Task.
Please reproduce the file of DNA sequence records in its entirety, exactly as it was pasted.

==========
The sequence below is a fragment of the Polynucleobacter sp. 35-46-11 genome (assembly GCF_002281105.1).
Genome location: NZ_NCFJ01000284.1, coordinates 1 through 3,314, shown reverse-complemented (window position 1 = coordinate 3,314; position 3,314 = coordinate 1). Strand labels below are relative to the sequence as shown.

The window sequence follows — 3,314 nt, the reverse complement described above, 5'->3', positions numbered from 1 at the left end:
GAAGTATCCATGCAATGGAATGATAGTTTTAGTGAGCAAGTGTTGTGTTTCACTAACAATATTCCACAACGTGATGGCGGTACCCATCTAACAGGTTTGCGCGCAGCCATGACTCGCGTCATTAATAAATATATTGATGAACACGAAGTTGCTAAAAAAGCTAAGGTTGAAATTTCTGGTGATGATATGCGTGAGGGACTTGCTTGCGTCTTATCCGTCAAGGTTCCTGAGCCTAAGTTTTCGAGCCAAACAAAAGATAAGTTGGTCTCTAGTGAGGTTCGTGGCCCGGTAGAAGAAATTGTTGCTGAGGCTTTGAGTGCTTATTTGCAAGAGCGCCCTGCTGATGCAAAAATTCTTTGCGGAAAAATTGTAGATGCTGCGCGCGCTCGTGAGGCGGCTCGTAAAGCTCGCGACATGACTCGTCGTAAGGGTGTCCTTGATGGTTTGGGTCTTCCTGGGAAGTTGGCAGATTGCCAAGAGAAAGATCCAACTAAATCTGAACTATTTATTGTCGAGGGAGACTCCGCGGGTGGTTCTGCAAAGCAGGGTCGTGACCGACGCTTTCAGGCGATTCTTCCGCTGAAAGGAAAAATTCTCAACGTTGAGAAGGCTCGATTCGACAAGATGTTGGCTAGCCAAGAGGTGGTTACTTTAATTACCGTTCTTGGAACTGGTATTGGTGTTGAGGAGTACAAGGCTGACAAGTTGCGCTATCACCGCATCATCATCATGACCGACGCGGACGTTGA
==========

The sequence below is a fragment of the Polynucleobacter sp. 35-46-11 genome (assembly GCF_002281105.1).
Genome location: NZ_NCFJ01000284.1, coordinates 1 through 3,314, shown reverse-complemented (window position 1 = coordinate 3,314; position 3,314 = coordinate 1). Strand labels below are relative to the sequence as shown.

The window sequence follows — 3,314 nt, the reverse complement described above, 5'->3', positions numbered from 1 at the left end:
GAAGTATCCATGCAATGGAATGATAGTTTTAGTGAGCAAGTGTTGTGTTTCACTAACAATATTCCACAACGTGATGGCGGTACCCATCTAACAGGTTTGCGCGCAGCCATGACTCGCGTCATTAATAAATATATTGATGAACACGAAGTTGCTAAAAAAGCTAAGGTTGAAATTTCTGGTGATGATATGCGTGAGGGACTTGCTTGCGTCTTATCCGTCAAGGTTCCTGAGCCTAAGTTTTCGAGCCAAACAAAAGATAAGTTGGTCTCTAGTGAGGTTCGTGGCCCGGTAGAAGAAATTGTTGCTGAGGCTTTGAGTGCTTATTTGCAAGAGCGCCCTGCTGATGCAAAAATTCTTTGCGGAAAAATTGTAGATGCTGCGCGCGCTCGTGAGGCGGCTCGTAAAGCTCGCGACATGACTCGTCGTAAGGGTGTCCTTGATGGTTTGGGTCTTCCTGGGAAGTTGGCAGATTGCCAAGAGAAAGATCCAACTAAATCTGAACTATTTATTGTCGAGGGAGACTCCGCGGGTGGTTCTGCAAAGCAGGGTCGTGACCGACGCTTTCAGGCGATTCTTCCGCTGAAAGGAAAAATTCTCAACGTTGAGAAGGCTCGATTCGACAAGATGTTGGCTAGCCAAGAGGTGGTTACTTTAATTACCGTTCTTGGAACTGGTATTGGTGTTGAGGAGTACAAGGCTGACAAGTTGCGCTATCACCGCATCATCATCATGACCGACGCGGACGTTGA